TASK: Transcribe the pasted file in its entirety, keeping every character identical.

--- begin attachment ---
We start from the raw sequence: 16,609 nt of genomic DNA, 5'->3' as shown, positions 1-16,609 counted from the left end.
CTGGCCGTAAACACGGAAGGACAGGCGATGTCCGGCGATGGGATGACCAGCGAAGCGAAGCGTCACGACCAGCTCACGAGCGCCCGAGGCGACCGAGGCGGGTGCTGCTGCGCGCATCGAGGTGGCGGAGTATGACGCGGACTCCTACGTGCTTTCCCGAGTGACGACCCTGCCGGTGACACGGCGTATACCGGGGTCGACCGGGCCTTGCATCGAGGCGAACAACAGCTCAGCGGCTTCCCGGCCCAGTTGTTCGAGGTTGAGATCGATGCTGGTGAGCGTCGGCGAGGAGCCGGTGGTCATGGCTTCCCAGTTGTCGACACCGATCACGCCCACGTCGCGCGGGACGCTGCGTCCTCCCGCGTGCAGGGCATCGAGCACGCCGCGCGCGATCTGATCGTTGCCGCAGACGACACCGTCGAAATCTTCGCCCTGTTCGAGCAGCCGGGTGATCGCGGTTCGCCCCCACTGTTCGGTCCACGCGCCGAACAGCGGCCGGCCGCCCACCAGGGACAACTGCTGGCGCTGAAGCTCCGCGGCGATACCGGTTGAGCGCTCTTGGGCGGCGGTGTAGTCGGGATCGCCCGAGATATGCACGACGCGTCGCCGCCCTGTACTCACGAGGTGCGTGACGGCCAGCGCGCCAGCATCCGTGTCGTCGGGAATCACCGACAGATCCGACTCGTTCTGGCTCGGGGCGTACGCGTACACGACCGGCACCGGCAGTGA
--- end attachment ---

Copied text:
We start from the raw sequence: 16,609 nt of genomic DNA, 5'->3' as shown, positions 1-16,609 counted from the left end.
CTGGCCGTAAACACGGAAGGACAGGCGATGTCCGGCGATGGGATGACCAGCGAAGCGAAGCGTCACGACCAGCTCACGAGCGCCCGAGGCGACCGAGGCGGGTGCTGCTGCGCGCATCGAGGTGGCGGAGTATGACGCGGACTCCTACGTGCTTTCCCGAGTGACGACCCTGCCGGTGACACGGCGTATACCGGGGTCGACCGGGCCTTGCATCGAGGCGAACAACAGCTCAGCGGCTTCCCGGCCCAGTTGTTCGAGGTTGAGATCGATGCTGGTGAGCGTCGGCGAGGAGCCGGTGGTCATGGCTTCCCAGTTGTCGACACCGATCACGCCCACGTCGCGCGGGACGCTGCGTCCTCCCGCGTGCAGGGCATCGAGCACGCCGCGCGCGATCTGATCGTTGCCGCAGACGACACCGTCGAAATCTTCGCCCTGTTCGAGCAGCCGGGTGATCGCGGTTCGCCCCCACTGTTCGGTCCACGCGCCGAACAGCGGCCGGCCGCCCACCAGGGACAACTGCTGGCGCTGAAGCTCCGCGGCGATACCGGTTGAGCGCTCTTGGGCGGCGGTGTAGTCGGGATCGCCCGAGATATGCACGACGCGTCGCCGCCCTGTACTCACGAGGTGCGTGACGGCCAGCGCGCCAGCATCCGTGTCGTCGGGAATCACCGACAGATCCGACTCGTTCTGGCTCGGGGCGTACGCGTACACGACCGGCACCGGCAGTGA